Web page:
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Must C Clutch: Ramirez walks off on the Indians

CHICAGO -- A long red scratch on the left side of Alexei Ramirez's forehead was visible during his media session following the White Sox 4-3 victory over the Indians on Sunday at U.S. Cellular Field.

Ramirez certainly wasn't complaining or feeling any pain, for that matter. Call it a welcomed battle scar.

Ramirez's walk-off home run against Cleveland closer John Axford (0-1), coming with one out and Jordan Danks on second, turned a potential heartbreaking loss into an uplifting victory and sent the shortstop into a helmet-slapping, frenzied celebration as he crossed home plate. The White Sox (7-6) claimed a series victory from the Indians by taking three of four contests.

This Cleveland team beat the White Sox in 17 of 19 games last year while enjoying walk-off long ball moments of its own from Jason Giambi and Carlos Santana. So in the mind of White Sox manager Robin Ventura, his crew had definitely earned this moment.

"Last year, they probably won it just like that, you know, that team. It's nice for us to be able to do this," Ventura said. "The feeling is even though you're down, you feel like you can come back. That's a very good feeling to have, offensively."

"You could tell there's a good environment there. Everybody is pulling for each other," said Ramirez through translator and White Sox manager of cultural development Lino Diaz. "Hitters are doing the job. We felt like we could come back."

Trailing by one run after Cleveland rallied for two in the top of the ninth against closer Matt Lindstrom (1-1), Danks fought back from a 1-2 hole and drew a six-pitch walk to lead off against Axford. He swiped second but didn't have to run nearly as hard when Ramirez cleared the left-field fence on Axford's first pitch.

"It was the call," said Axford of the 93-mph fastball turned around by Ramirez. "Throw a fastball in, and I just left it up there and he cleared out and got a good piece of it."

"Everybody knows me as an aggressive hitter," said Ramirez, who extended his season-opening hitting streak to 13 games with a third-inning single. "I'm going to go looking for a good pitch to hit, and when I get it, I'm going to swing at it. That's what happened. I got a good pitch. He's a really good pitcher and he just left me a pitch up there, and I was able to put a good swing on it."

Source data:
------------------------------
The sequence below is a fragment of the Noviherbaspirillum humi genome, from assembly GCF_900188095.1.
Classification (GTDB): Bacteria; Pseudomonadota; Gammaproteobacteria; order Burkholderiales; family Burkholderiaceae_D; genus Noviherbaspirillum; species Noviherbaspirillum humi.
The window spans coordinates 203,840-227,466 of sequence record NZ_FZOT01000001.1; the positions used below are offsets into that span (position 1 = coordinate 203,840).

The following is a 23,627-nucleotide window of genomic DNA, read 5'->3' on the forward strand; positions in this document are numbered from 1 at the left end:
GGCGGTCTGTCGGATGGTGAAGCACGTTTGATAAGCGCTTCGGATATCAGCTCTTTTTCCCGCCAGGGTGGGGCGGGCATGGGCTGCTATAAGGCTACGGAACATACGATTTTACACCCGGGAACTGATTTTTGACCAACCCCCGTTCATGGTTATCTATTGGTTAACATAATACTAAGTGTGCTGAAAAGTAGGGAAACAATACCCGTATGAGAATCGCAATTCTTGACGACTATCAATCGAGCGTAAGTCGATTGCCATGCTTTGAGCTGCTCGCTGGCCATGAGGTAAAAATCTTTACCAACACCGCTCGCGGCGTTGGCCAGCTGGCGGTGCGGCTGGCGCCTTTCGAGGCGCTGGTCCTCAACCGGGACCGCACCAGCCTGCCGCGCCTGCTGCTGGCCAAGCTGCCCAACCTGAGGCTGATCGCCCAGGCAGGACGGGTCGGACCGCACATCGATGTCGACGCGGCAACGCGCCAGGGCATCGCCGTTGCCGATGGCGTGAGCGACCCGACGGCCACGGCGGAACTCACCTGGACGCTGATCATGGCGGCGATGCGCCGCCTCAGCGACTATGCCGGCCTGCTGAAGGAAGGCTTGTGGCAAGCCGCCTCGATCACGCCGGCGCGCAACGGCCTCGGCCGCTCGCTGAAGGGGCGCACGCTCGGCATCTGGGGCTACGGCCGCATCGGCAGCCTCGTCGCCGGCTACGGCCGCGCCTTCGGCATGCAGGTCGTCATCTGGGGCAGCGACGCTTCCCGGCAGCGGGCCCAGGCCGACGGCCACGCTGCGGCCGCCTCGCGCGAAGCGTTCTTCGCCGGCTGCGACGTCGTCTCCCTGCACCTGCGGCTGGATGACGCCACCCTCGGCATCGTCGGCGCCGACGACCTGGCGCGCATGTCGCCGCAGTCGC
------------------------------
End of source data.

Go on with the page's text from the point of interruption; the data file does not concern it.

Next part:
While Ramirez was the hero with the bat, Jose Quintana definitely gets the nod on the mound for the White Sox. The southpaw threw a career-high 121 pitches while working around a pair of rain delays, the second of which lasted 45 minutes. But even after all of that quality work, Quintana finished with yet another no-decision.

Quintana allowed one run on five hits over six innings, striking out six and walking two. Michael Brantley's home run in the fourth, coming before the second wave of rain, stood as the only run allowed by Quintana.

Jason Kipnis doubled to open the sixth and stayed at second when Conor Gillaspie made a diving stop down the third-base line on Santana's hard-hit grounder to hold Santana to a single. Ryan Raburn's long flyout to center moved Kipnis to third, but he had to hold there when Quintana not only knocked down Brantley's hot shot but had the presence of mind to get the force at second on Santana.

Yan Gomes struck out for the third time to end the frame, with the usually sedate Quintana letting out a scream of emotion over the escape.

"That inning started with a double," Quintana said. "I want to throw a good pitch in a good spot, and when I yelled [after] the strikeout, I was really happy with that."

"He battled, even with the rain delay and having to go back out there," said Ventura of Quintana. "He had a lot of pitches today. It didn't necessarily seem that way, just because it seemed like he was in control the whole time."

A fourth-inning infield single from Dayan Viciedo scored Gillaspie with the White Sox first run off of Cleveland starter Corey Kluber. Gillaspie extended his hitting streak to a career-high 11 games.

Marcus Semien homered with one out in the eighth to give the White Sox a 2-1 lead that looked like it would provide the margin of victory. Semien's blast also came off of Kluber, who matched Quintana by yielding just two runs over 7 1/3 innings and 97 pitches, while striking out six.

Kluber was still in line to take the loss until Lindstrom blew his second save in three tries, with two unearned Cleveland runs coming home in the ninth, sparked by Jose Abreu's inning-opening error on Brantley's grounder and capped by Lindstrom's wild pitch that plated a go-ahead run.

The game was delayed for one hour and 15 minutes due to the threat of rain before the first pitch, but the conditions were relatively dry until the fourth. Dry, but cold, as the temperature dipped from a comfortable 68 degrees in the morning to 48 at first pitch. By the time Ramirez connected off Axford, he wasn't worried about the forecast.

And he didn't worry about a few celebratory knocks on his noggin after coming through with his second career walk-off homer.

"At that time, I didn't feel any cold at all," Ramirez said. "That was a great moment. The most important thing is we won the game."

"With the way things have been going lately, no game's over just because we're down a run," Danks said. "Especially going into the ninth."

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